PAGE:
By now the entire class was watching this episode (we were hoping for some blood)… but then the anticlimax of all anticlimaxes… the bell rang…
Amazingly enough both MV and Yogi forgot that incident and life went on normally the very next day…
Wheres your paper?
Staying with the “marks” concept, this incident happened when we were in 9th. In VHS when we got our marks,it was customary for the teacher to give out the paper and then sit at his desk, call out names by order and the students would say their marks aloud while the teacher entered the marks in his or her register.
For unit tests, some guys would lie about their marks. So if you got 3 or 4, you’d actually say 13 or 14. It was seen as a fun thing to do. One day, I decided to do it. Our chemistry marks came out and mine were woefully low. So, I added some marks in order to make the marks look better. I was assured by the “professionals” in the class, that there would be no problems at all… ya right !!!
Somehow the teacher got wind of this. So next day, he comes into class and before he starts teaching, says “Vijay, where is your test paper?”. I say something to the effect of “Sir I think its at home”… he sternly reminds me to bring it the next day with the warning “You have given me wrong marks”… gulp!!!
I am petrified. I had never lied like this. My mom would bury me alive if she got wind of this (she will now when she reads this post).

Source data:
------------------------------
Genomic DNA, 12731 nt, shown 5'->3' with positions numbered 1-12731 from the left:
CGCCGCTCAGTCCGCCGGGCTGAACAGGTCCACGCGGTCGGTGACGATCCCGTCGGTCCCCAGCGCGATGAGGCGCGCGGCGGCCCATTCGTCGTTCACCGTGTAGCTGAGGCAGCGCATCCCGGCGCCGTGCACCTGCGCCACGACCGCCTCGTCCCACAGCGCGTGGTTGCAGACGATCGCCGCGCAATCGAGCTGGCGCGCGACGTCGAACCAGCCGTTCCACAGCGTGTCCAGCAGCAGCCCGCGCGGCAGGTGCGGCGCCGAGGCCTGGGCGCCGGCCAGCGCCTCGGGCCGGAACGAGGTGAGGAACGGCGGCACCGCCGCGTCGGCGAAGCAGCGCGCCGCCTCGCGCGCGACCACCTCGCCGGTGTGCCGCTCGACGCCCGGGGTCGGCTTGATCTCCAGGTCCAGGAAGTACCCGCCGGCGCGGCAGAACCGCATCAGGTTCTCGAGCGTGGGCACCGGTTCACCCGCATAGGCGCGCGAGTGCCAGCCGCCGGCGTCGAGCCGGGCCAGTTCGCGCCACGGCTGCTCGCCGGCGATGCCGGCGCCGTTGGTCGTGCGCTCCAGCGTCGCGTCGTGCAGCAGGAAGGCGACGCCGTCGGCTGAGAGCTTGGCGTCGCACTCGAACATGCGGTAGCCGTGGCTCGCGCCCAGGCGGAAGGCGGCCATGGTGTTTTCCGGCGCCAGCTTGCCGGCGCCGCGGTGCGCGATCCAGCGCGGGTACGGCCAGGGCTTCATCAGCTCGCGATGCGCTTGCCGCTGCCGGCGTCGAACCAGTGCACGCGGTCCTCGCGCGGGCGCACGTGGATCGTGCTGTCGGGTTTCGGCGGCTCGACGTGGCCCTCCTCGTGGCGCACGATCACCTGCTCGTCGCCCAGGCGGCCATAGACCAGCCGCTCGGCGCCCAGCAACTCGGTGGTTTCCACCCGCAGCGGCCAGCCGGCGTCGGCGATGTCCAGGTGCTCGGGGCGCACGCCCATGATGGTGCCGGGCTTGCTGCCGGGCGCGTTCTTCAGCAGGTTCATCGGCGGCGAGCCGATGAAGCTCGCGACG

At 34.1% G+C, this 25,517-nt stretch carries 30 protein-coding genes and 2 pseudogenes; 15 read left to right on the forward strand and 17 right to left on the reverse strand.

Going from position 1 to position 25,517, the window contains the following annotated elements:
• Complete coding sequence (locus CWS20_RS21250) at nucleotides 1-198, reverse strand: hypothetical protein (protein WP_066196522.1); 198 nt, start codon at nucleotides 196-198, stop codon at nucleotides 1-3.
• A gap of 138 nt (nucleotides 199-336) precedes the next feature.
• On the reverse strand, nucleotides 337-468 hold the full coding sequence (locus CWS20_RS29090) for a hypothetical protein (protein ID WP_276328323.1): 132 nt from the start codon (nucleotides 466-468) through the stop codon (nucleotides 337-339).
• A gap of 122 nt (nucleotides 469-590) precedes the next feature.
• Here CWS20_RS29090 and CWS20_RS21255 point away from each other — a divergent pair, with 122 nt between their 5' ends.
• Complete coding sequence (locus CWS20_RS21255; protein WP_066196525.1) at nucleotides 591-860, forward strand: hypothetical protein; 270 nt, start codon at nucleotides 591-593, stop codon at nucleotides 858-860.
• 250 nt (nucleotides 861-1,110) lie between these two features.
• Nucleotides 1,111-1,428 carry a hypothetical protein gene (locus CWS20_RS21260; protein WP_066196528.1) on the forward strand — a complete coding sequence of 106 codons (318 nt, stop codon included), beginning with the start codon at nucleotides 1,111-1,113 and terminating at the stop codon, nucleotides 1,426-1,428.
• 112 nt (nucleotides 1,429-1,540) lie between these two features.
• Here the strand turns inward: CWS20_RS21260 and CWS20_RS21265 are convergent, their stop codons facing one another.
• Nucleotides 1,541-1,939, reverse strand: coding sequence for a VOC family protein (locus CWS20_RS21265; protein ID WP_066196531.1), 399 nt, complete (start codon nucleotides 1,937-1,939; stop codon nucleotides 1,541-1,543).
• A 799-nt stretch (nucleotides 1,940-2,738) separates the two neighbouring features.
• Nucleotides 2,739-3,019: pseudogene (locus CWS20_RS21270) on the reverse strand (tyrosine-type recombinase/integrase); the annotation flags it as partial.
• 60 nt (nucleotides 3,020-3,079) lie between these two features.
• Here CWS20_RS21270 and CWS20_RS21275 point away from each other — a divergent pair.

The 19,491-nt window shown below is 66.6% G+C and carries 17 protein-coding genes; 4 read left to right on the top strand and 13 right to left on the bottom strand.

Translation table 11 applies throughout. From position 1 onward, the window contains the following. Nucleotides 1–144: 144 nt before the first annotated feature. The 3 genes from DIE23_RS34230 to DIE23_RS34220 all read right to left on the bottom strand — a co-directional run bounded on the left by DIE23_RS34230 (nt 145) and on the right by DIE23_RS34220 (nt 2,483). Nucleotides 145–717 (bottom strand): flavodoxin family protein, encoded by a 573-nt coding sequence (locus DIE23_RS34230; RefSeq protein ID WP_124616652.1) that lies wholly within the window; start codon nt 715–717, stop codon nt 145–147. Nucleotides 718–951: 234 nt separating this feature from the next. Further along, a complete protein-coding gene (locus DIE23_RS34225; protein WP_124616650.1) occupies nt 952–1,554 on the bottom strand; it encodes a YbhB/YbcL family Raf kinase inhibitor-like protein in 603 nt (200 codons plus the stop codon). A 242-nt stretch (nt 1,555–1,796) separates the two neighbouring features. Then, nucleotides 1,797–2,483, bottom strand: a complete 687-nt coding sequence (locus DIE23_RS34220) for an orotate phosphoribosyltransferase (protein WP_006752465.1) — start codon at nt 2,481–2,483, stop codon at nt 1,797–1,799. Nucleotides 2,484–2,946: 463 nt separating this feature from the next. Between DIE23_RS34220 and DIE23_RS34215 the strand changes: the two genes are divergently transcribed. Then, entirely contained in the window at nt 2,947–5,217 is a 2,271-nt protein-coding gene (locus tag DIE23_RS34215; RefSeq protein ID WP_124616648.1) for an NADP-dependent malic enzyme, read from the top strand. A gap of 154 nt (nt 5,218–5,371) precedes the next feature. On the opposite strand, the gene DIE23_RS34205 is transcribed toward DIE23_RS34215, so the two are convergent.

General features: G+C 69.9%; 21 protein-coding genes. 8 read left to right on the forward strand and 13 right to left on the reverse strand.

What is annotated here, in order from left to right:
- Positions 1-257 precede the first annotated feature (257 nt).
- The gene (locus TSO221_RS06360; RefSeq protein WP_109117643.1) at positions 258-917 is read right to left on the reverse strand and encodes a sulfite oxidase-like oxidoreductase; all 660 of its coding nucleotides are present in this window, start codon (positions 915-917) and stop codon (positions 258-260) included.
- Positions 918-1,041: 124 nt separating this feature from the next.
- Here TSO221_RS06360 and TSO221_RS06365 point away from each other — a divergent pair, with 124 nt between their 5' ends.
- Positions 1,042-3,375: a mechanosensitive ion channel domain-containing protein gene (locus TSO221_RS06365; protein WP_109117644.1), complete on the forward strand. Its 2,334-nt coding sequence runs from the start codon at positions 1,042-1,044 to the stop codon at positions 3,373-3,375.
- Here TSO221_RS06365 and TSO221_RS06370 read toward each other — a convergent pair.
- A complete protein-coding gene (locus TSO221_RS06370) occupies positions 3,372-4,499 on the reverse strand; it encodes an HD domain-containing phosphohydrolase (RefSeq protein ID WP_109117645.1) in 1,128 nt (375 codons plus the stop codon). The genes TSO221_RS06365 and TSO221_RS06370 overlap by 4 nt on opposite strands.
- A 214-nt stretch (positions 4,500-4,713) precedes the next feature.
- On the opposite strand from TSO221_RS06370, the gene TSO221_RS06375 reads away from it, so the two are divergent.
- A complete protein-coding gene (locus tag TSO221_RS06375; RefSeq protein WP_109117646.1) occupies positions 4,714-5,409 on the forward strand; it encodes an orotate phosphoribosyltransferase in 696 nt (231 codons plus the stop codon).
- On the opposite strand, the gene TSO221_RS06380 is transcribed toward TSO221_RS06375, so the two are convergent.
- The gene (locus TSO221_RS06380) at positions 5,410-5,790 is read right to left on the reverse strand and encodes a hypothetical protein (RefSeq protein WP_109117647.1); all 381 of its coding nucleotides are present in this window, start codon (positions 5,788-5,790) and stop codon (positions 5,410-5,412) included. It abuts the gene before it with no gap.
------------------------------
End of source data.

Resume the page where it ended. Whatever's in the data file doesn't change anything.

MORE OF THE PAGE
So next day, I go to school… without the paper of course. As soon as he comes in the teacher thunders. “VIJAY WHERE IS THE PAPER????”. To which I mumble something like “Sir my brother has misplaced it” (Aditya was about 2 years old at that time). Again there was the threat to either bring it the next day or face the consequences. I dont know how I managed but then I kept this up for almost 2 weeks. Things were getting pretty dicey.
So, I decided to take the plunge. Walked into the staff room one day (when he was alone) and confessed. I told him straight that I had lied and I didnt want to show him my paper in front of the class. For a minute it looked like he would slap me. Then his face broke into a smile and he said “Don’t do it again. Bring your paper tomorrow.” The next day he looked at my paper (in the staff room)… and put in the extra marks !!!!!